Spring is in the air! Like many of you, this is my favorite time to run. What is it about Spring that sends us outside ready to hit the pavement? Is the abundance of races we have to chose from, the nice weather, or the fact that we've been stuck inside on the "dreadmill" for months and now we can finally get some fresh air?
For me, it's the renewed sense of energy and crisp weather that creates this urge I can't fight. Regardless of how my "Winter training" (if you can call it that) went, I will be outside running with the best of them. The downside to this uncontainable urge to run, is doing too much too soon.
Safely increasing your distance is crucial for preventing injury. Most of us have heard of the 10% rule, this is when you would increase your distance or mileage in increments of 10%. So, if you're running 20 miles each week, increasing to 22 miles the following week would be recommended. This the safest way to increase.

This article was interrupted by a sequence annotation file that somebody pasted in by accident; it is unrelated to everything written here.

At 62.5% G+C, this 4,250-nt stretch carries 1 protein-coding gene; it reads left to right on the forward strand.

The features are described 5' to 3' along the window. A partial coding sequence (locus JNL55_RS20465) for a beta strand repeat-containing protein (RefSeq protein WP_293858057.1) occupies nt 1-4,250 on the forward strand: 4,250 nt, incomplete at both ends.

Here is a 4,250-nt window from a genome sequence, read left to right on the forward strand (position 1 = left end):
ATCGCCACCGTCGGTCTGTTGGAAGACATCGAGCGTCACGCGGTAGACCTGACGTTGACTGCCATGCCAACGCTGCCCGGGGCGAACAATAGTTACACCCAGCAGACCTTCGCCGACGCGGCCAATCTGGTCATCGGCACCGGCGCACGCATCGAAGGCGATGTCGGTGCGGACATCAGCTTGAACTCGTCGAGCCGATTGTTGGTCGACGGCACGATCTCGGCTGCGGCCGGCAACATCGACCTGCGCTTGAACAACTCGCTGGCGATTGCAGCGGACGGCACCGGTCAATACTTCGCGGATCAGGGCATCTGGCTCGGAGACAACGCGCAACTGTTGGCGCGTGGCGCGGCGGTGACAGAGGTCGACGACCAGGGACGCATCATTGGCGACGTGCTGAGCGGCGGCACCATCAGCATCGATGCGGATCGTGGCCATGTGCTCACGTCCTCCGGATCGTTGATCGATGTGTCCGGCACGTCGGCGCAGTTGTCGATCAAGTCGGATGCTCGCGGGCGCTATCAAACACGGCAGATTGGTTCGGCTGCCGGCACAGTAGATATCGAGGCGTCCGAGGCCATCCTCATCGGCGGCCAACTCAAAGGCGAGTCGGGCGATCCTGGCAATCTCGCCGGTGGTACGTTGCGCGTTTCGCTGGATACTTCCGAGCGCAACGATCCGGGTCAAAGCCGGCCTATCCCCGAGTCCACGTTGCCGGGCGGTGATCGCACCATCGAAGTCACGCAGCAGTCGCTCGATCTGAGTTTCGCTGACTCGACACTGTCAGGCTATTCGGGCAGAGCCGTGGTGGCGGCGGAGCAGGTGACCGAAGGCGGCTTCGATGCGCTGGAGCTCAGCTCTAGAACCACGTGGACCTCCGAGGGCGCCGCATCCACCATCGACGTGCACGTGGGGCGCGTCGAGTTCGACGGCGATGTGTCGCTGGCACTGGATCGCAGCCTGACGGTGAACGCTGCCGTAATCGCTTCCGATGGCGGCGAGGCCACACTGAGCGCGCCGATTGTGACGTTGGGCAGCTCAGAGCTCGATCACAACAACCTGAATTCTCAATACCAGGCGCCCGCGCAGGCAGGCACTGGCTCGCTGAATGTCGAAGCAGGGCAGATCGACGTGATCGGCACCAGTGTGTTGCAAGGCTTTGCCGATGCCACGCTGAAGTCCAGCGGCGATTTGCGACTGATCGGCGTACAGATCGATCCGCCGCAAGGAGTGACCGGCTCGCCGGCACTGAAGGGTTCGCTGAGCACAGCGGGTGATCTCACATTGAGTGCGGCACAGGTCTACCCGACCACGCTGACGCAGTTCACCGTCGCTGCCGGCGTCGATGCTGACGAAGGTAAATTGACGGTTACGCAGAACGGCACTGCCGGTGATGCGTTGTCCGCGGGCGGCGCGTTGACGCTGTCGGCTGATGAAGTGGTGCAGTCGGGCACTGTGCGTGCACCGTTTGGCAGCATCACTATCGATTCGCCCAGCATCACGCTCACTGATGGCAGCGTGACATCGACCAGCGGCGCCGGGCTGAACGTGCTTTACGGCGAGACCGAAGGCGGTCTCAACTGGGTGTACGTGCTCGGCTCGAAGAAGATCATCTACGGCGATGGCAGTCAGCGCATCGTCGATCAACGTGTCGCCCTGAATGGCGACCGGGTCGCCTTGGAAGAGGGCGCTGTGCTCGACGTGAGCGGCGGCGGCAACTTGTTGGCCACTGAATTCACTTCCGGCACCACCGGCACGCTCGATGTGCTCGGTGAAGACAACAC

What the 10% rule does not take into account is...1. Beginner Runners 2. Coming back from a long break
For beginner runners, the key is to run consistently (3-4 days/week) for about 3 to 4 weeks. During this time, your body is building endurance and adapting to the activity you're doing. Once you have built a consistent foundation, you can add on.
For those of us coming back from a long break, the good news is you are not starting from scratch. For example, if you were running 20-25 miles per week consistently and took a 4 week break. You can easily begin your mileage around 10-15 miles/week and go back to 20-25 miles in a 4 week period.
The focus should not necessarily be on increasing, but being consistent. The more consistent we are, the easier adding miles will be. For more info on this topic, visit Strength Running Blog.